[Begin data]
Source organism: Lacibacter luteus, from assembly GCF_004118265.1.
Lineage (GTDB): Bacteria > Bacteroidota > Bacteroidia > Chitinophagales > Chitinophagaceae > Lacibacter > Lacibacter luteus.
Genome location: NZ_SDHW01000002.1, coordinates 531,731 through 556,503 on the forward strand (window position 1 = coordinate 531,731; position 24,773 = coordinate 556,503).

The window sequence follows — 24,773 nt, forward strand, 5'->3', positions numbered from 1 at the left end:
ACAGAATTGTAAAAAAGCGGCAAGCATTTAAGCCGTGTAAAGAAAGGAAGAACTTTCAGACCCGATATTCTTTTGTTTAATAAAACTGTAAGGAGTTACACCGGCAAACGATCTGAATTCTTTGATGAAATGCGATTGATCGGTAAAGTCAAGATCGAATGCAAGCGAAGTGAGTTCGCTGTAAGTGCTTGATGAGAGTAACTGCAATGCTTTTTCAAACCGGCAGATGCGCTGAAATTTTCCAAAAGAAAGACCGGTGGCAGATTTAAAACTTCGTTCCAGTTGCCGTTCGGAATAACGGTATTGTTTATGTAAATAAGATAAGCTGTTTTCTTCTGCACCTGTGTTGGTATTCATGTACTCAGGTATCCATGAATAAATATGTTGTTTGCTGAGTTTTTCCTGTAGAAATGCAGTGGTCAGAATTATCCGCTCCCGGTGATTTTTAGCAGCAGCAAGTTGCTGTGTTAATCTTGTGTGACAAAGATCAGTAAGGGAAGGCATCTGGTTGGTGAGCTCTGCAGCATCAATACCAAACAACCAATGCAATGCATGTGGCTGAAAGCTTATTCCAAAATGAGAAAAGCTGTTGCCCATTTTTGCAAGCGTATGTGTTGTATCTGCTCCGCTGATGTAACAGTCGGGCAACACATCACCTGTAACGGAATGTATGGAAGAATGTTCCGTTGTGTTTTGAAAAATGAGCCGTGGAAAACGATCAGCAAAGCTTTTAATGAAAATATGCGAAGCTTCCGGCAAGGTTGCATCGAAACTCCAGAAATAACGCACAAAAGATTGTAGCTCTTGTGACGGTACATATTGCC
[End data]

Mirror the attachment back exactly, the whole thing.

Source organism: Lacibacter luteus, from assembly GCF_004118265.1.
Lineage (GTDB): Bacteria > Bacteroidota > Bacteroidia > Chitinophagales > Chitinophagaceae > Lacibacter > Lacibacter luteus.
Genome location: NZ_SDHW01000002.1, coordinates 531,731 through 556,503 on the forward strand (window position 1 = coordinate 531,731; position 24,773 = coordinate 556,503).

The window sequence follows — 24,773 nt, forward strand, 5'->3', positions numbered from 1 at the left end:
ACAGAATTGTAAAAAAGCGGCAAGCATTTAAGCCGTGTAAAGAAAGGAAGAACTTTCAGACCCGATATTCTTTTGTTTAATAAAACTGTAAGGAGTTACACCGGCAAACGATCTGAATTCTTTGATGAAATGCGATTGATCGGTAAAGTCAAGATCGAATGCAAGCGAAGTGAGTTCGCTGTAAGTGCTTGATGAGAGTAACTGCAATGCTTTTTCAAACCGGCAGATGCGCTGAAATTTTCCAAAAGAAAGACCGGTGGCAGATTTAAAACTTCGTTCCAGTTGCCGTTCGGAATAACGGTATTGTTTATGTAAATAAGATAAGCTGTTTTCTTCTGCACCTGTGTTGGTATTCATGTACTCAGGTATCCATGAATAAATATGTTGTTTGCTGAGTTTTTCCTGTAGAAATGCAGTGGTCAGAATTATCCGCTCCCGGTGATTTTTAGCAGCAGCAAGTTGCTGTGTTAATCTTGTGTGACAAAGATCAGTAAGGGAAGGCATCTGGTTGGTGAGCTCTGCAGCATCAATACCAAACAACCAATGCAATGCATGTGGCTGAAAGCTTATTCCAAAATGAGAAAAGCTGTTGCCCATTTTTGCAAGCGTATGTGTTGTATCTGCTCCGCTGATGTAACAGTCGGGCAACACATCACCTGTAACGGAATGTATGGAAGAATGTTCCGTTGTGTTTTGAAAAATGAGCCGTGGAAAACGATCAGCAAAGCTTTTAATGAAAATATGCGAAGCTTCCGGCAAGGTTGCATCGAAACTCCAGAAATAACGCACAAAAGATTGTAGCTCTTGTGACGGTACATATTGCC